Home > Past Exhibitions > GESTURES: An Exhibition of Small Site-Specific Works > Stephanie Flom + Peter Oresick

STEPHANIE FLOM + PETER ORESICK
Apparition of Our Lady of Peace, Jacksonia Street, Pittsburgh (2009)
birch plywood, acrylics, pencil, novena jars and olive branches


Peter grew up in the Eastern Catholic tradition surrounded by Byzantine icons believed to be windows into the Divine. Raised in the Jewish tradition where such images are forbidden, Stephanie looks for the Divine (and the Divine Feminine) in the everyday. Sightings of the Mother of God—in peeling paint, wall cracks, water-stained sink basins, and grains of wood around the world—are of interest to both of us. Such images require the active engagement of the viewer and testify to a yearning for the mystical experience. The Apparition is announced by archangels Michael and Gabriel, who, in the grammar of iconography, often appear in triptych flanking a central, higher figure. The open palms of the angels are gestures of humility that honor her presence. The novena candle jars, originally used in St. Mary’s Ukrainian Catholic Church, are filled with olive branches as her offering of peace.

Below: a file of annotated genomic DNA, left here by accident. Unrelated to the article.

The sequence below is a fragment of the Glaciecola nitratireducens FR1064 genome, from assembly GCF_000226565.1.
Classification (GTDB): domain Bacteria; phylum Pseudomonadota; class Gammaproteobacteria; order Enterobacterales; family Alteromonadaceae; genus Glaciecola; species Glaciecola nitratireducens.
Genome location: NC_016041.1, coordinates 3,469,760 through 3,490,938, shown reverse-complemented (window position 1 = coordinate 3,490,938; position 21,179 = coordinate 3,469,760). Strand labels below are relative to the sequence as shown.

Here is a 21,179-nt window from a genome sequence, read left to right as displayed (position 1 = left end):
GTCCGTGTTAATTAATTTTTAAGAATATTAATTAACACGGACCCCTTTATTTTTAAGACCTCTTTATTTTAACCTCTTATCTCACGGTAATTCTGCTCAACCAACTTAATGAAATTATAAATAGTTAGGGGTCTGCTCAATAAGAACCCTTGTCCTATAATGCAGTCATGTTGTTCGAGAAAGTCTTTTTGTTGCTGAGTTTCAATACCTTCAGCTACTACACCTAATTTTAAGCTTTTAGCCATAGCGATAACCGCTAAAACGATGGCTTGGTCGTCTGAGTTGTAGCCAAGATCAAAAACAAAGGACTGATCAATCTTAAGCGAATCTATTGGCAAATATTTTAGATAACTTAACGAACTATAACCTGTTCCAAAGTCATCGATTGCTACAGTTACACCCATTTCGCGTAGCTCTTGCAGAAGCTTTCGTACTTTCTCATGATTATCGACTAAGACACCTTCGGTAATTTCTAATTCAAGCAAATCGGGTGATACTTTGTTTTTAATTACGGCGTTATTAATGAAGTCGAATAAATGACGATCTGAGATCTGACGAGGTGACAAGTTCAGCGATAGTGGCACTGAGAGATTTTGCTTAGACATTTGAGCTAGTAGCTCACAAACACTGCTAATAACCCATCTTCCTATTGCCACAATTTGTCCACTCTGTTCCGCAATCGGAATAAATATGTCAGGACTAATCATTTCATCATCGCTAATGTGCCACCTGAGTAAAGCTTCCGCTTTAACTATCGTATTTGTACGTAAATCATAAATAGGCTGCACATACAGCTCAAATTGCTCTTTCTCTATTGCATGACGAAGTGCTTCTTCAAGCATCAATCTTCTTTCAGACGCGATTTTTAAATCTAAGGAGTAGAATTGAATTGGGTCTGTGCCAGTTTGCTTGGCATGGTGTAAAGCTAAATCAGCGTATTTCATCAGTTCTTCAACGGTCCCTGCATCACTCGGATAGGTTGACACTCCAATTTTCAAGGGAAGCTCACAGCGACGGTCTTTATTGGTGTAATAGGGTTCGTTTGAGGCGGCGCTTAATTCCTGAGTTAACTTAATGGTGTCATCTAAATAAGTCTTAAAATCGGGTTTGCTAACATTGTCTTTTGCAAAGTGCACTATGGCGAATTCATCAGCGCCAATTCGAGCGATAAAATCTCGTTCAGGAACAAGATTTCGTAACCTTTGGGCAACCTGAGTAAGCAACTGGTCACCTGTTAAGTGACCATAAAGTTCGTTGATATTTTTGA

Visual artist Stephanie Flom often works with non-traditional media. As a research fellow at the STUDIO for Creative Inquiry, College of Fine Arts, Carnegie Mellon University, she founded the Persephone Project (persephoneprojects.org) which promotes gardening as contemporary art. She has received a Mid-Atlantic Arts Foundation grant award and is a roster artist with the Pennsylvania Council on the Arts. She is the Executive Director of the Boyd Community Center and the Lauri Ann West Memorial Library in O’Hara Township.

Poet Peter Oresick recently published Warhol-a-rama, a survey of the extraordinary life—and robust afterlife—of Andy Warhol with Carnegie Mellon University Press. He coordinates the Low-Residency MFA Program in Creative Writing at Chatham University and teaches publishing at the University of Pittsburgh and at Tepper School of Business at Carnegie Mellon University. Married for three decades, Gestures is their first artistic collaboration.



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